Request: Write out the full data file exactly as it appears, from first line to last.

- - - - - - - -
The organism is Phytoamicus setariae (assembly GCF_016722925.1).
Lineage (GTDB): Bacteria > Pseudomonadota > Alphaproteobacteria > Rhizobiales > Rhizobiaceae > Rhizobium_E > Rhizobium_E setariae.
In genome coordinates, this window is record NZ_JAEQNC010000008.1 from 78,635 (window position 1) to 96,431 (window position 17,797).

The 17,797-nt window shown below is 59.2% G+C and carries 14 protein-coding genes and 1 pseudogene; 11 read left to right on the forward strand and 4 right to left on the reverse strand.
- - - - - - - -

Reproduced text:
The organism is Phytoamicus setariae (assembly GCF_016722925.1).
Lineage (GTDB): Bacteria > Pseudomonadota > Alphaproteobacteria > Rhizobiales > Rhizobiaceae > Rhizobium_E > Rhizobium_E setariae.
In genome coordinates, this window is record NZ_JAEQNC010000008.1 from 78,635 (window position 1) to 96,431 (window position 17,797).

The 17,797-nt window shown below is 59.2% G+C and carries 14 protein-coding genes and 1 pseudogene; 11 read left to right on the forward strand and 4 right to left on the reverse strand.